You're 17 and you're one of the highest- paid singers in the world. So what do you buy with all that cash?
"I bought myself a bed," says Ella Marija Lani Yelich-O'Connor, otherwise known as globe-dominating Kiwi pop sensation Lorde.
"Like I don't really splurge or anything . . . I bought some nice art for my room and I got it framed and stuff so they were kind of splurges I guess.
"The thing with being famous is as soon as you have enough money to buy whatever you want you get given everything for free, which kind of doesn't make sense to me. It's like 'Why? You can finally get my money and now you don't want it'."
The answer to "why" is fairly obvious - Lorde is hot property. To have the cool, wild-haired, black-clad teen seen with any products is the kind of advertising money can't buy.
But speaking on the phone a couple of days after her debut album Pure Heroine went platinum in the US - making her the first female debutant to achieve this since Adele - the Auckland-raised teen appears to wear a veil of nonchalance in the face of her success. When she found out she didn't bother putting on any big celebrations.
"That stuff's weird, like, I don't really need anything fancy to happen. It's cool enough that the album went platinum," she says.
In Dallas on the second night of her US tour, the singer-songwriter admits that although her image is all about confidence and she's capable of delivering show-stopping performances at big events such as the Grammys, she still has to overcome crushing nerves. "I, like, totally threw up before my show last night. I am reduced by nerves. I can be completely crushed by feelings of all kinds," she says with an anxious chuckle in her voice.
"Usually I just tell myself, like 'The second you get up there it's going to be fine', and I always know it's going to be fine and I always have a great time so, you know, I just try and tell myself that 'You'll be in your zone. The lights will be on and blank people will be cheering and, you know, it'll be OK'. It's kind of an adrenaline thing I guess. I get off stage and I'm kind of jittery . . . You definitely have to come down from it but it's nice. It's definitely feeling like a really comfortable place for me now. But I get nervous, I get freaked out, I get, you know, the usual stuff."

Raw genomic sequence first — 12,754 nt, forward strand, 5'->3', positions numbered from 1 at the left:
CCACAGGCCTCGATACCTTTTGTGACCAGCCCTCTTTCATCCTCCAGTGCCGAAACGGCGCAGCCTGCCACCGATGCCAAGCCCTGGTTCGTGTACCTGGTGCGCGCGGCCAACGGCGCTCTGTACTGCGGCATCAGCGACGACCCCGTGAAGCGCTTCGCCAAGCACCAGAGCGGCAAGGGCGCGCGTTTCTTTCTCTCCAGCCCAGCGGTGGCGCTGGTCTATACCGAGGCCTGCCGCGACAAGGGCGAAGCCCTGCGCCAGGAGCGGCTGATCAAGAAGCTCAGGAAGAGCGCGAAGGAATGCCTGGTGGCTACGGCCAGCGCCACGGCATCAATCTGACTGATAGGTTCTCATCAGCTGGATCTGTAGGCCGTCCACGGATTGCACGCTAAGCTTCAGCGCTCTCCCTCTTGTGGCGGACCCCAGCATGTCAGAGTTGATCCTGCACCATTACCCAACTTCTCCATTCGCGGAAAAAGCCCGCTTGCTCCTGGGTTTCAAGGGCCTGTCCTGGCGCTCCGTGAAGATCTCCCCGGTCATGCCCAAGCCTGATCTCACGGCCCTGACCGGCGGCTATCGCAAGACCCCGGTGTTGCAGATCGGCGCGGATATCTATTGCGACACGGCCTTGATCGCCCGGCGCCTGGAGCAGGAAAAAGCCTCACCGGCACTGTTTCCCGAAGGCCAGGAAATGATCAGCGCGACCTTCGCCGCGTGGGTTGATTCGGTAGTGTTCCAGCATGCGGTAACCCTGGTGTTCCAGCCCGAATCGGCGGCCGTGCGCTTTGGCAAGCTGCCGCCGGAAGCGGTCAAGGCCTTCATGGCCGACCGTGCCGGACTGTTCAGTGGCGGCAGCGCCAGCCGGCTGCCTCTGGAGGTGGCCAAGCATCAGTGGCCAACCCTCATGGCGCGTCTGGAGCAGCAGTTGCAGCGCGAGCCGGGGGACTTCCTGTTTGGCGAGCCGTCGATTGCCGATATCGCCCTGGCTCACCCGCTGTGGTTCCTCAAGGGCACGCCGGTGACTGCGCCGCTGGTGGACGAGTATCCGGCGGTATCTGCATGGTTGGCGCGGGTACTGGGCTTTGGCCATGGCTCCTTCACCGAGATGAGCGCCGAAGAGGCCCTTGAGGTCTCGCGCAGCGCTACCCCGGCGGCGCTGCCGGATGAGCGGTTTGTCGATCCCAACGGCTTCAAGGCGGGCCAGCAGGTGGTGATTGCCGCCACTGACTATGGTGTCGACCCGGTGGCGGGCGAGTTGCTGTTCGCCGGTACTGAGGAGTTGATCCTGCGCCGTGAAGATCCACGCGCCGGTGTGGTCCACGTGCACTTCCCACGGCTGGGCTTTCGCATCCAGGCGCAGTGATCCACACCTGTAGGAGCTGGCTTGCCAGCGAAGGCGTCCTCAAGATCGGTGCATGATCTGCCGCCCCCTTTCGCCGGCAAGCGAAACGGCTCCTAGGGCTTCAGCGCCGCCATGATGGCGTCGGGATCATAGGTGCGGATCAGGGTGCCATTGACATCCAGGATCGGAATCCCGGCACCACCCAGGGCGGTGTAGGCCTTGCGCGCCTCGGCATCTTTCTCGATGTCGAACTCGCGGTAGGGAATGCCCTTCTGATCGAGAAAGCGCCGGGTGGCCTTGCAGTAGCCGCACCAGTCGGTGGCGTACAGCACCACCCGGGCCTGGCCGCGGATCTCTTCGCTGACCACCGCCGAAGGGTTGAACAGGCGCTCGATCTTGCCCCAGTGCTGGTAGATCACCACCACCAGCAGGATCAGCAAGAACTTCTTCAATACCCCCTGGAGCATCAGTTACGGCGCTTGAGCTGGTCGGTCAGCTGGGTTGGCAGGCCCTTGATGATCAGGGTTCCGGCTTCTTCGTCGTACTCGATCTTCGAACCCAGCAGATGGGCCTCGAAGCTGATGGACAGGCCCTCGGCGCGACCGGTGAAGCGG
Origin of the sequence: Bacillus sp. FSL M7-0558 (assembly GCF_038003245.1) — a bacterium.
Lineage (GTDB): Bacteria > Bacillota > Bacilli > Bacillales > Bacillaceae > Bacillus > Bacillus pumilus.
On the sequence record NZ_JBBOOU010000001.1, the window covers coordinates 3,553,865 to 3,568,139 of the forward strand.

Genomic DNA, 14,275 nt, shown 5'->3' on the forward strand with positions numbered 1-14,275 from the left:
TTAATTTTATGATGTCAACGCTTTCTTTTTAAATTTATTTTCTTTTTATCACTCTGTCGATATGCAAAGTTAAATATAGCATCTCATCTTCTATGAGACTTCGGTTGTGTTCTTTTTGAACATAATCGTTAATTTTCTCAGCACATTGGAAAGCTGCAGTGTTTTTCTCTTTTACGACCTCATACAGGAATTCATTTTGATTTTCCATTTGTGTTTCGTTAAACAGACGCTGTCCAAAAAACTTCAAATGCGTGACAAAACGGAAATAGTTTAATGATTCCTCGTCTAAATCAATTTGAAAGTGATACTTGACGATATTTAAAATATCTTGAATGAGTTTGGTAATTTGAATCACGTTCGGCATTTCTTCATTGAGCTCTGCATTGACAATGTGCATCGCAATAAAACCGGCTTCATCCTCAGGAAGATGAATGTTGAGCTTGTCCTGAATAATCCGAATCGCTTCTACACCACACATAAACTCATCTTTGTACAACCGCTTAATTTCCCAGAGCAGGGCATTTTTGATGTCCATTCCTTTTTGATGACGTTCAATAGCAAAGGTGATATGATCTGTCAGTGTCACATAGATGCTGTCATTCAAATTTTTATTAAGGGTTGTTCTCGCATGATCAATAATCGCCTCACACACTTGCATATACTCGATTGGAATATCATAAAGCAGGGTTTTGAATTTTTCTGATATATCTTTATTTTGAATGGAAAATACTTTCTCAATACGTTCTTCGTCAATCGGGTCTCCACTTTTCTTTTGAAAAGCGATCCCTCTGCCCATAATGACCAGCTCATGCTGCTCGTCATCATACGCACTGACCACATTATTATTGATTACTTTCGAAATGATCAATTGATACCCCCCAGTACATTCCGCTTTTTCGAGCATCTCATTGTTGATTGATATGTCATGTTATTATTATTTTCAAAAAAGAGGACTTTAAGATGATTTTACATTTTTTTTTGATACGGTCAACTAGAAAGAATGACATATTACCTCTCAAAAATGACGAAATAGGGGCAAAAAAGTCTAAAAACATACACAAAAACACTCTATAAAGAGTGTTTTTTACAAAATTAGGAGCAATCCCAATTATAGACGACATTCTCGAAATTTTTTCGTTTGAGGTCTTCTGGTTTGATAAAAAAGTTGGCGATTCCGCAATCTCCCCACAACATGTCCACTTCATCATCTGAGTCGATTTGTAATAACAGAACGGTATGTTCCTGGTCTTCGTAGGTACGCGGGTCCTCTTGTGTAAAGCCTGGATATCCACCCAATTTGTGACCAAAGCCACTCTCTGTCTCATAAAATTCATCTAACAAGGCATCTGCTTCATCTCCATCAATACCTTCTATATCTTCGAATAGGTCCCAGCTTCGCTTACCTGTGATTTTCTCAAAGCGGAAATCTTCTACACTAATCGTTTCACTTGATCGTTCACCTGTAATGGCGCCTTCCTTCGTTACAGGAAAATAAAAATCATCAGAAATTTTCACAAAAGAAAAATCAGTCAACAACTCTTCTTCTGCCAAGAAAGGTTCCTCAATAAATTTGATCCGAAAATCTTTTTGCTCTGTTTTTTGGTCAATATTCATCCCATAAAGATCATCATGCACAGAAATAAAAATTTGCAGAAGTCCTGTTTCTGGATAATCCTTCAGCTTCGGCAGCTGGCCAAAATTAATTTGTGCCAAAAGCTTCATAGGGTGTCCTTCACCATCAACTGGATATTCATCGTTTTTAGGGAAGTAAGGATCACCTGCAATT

It's a humbling confession coming from someone whose talent and success has seen them elevated to demigoddess status.
Defying the tried and tested model of how music is made and marketed, the avalanche began in 2012 when the then 16-year-old, who had signed to Universal at 13, uploaded five songs on SoundCloud. One of those five songs was Royals, a prophetic art-pop anthem that mocked extravagant pop stars, offering to replace them at the top of the charts. The infectious track would go viral and catapult to the top of chart after chart to become a worldwide smash hit.
Lorde became the first New Zealand solo artist to have a No. 1 song in the US, cracking the notoriously difficult market. After that came the release of Pure Heroine, two Grammys, a BRIT Award and lunches with Taylor Swift. "Yeah, it has been crazy," Yelich-O'Connor says of the past year. "I mean I feel like I get asked this all the time and it's always like a quiz show answer, like 'Whirlwind! The rollercoaster!' Yeah, I mean you know it's been fast and it's been busy and it's been really fun."
And it doesn't look like Yelich-O'Connor will get to see much of her brand new bed at her family home in Auckland. She'll be on the road for most of the year but is determined to get some writing done whenever she can.
With such a demanding, globetrotting schedule, it's easy to forget she should still be in high school. But there's plenty of time to catch up on all of that. After all, she's only 17.
"I feel like I'm still learning a lot, learning all the time and finding a lot of things that you can't really learn in school," she says, "so it's been good."